Finally, I want to touch on a technical data issue. I have been fielding a lot of questions about how high Oregon’s unemployment rate will increase. I don’t have any specifics to offer right now, other than to note we are working on our next forecast. Of course the answer is probably a lot, but there is actually considerable amounts of gray area. It really comes down to how Americans and Oregonians answer the survey questions. How do they categorize themselves during this bizarre time where you aren’t at work but probably have a job to come back to whether you’ve been laid off or not, and how then how do BLS workers code the answers?

The main possibilities can be seen in the flow chart below. Impacted workers will move from the dark blue “Yes” box to the light blue or red boxes, depending upon how they classify themselves. Do they still have a job, but are not at work? Are they out of work and still looking for a job? Or are they out of work and not actively searching because the federal UI changes waive the job search requirement?

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To be clear, the answers to these questions have no impact on the underlying economic conditions, which are terrible. However they can have a tremendous impact on what our standard economic data shows.

To this end, BLS has a great write-up [4] on how COVID-19 impacted the March data. They specifically noted that while they instructed their data collectors to code furloughed workers into unemployment, per standard procedures, the actual household survey did see a large increase in workers who had a job, but were not a work for “other reasons.” BLS noted that this increase was just as big at the unemployed increase, meaning the unemployment rate would have increased by nearly 2 percentage points, had they gone into the survey data and re-coded the responses, which they did not. This difference here in how individuals respond to the questions and how they are counted in the data is not trivial for our standard measures! Now the broader measures of unemployment, like U-6, should encapsulate these changes.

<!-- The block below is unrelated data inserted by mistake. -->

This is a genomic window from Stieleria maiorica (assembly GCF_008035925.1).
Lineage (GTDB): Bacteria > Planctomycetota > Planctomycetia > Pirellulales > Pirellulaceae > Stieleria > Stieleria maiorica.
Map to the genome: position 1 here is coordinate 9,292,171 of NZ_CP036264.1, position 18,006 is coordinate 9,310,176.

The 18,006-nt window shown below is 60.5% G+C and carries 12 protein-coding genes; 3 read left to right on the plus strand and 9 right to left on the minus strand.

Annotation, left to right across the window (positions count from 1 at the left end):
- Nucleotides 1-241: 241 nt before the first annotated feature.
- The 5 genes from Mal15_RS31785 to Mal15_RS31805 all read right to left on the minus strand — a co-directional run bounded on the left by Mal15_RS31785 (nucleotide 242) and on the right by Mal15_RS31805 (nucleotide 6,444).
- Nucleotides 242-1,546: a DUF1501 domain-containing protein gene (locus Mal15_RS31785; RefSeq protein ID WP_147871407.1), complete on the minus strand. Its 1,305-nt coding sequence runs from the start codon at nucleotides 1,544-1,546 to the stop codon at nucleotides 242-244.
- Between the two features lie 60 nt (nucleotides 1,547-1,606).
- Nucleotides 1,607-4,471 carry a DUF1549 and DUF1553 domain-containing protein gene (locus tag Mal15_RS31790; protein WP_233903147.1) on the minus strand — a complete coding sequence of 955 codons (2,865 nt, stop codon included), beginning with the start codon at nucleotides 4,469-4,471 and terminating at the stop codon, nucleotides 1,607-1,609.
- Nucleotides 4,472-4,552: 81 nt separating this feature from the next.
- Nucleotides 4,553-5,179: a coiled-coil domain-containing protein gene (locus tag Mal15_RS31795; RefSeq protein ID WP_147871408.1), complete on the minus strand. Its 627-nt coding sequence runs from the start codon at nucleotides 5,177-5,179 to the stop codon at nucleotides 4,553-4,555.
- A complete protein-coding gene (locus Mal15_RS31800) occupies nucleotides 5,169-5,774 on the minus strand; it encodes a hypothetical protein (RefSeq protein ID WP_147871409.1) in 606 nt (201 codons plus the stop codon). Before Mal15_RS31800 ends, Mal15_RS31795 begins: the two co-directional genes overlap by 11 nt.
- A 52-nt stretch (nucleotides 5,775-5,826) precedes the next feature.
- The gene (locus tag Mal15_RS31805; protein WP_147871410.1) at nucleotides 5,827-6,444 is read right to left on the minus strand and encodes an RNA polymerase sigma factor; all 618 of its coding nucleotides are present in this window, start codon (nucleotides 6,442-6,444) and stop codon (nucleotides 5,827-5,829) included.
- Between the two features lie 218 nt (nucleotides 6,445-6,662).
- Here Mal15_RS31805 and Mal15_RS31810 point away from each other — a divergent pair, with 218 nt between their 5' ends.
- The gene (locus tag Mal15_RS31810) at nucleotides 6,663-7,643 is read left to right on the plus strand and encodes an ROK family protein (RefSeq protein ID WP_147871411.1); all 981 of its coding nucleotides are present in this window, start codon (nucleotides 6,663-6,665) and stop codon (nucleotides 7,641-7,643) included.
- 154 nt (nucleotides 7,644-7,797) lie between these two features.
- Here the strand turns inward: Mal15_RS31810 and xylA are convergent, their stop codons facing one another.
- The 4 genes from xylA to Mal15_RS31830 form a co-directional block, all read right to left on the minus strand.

For these reasons, I have put together a highly stylized example for Oregon, although a bit different than the situation that arose in the national data this morning. In the table below I am calculating the unemployment rate if Oregon lost 200,000 jobs. If those workers transition from employment to unemployment then we would see the unemployment rate skyrocket. However if those workers transitioned from employment to not being the labor force, maybe because they no longer have to search for a job to receive the new UI benefits, then the unemployment rate would only increase a little bit.

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Please keep in mind that this is not a forecast for Oregon’s April unemployment rate. This is just a hypothetical that is designed to show how the data may shake out. There are always lots of individuals flowing into and out of the labor market all the time. Focusing just on initial claims can’t tell you the magnitude of the end results of the household survey, even if it gives a clear indication of where things are headed. We won’t know the final answers until we get the actual data and survey responses in the coming weeks and months.

I hope everyone enjoys their weekend. The good news is next week’s weather is supposed to be gorgeous for all of us.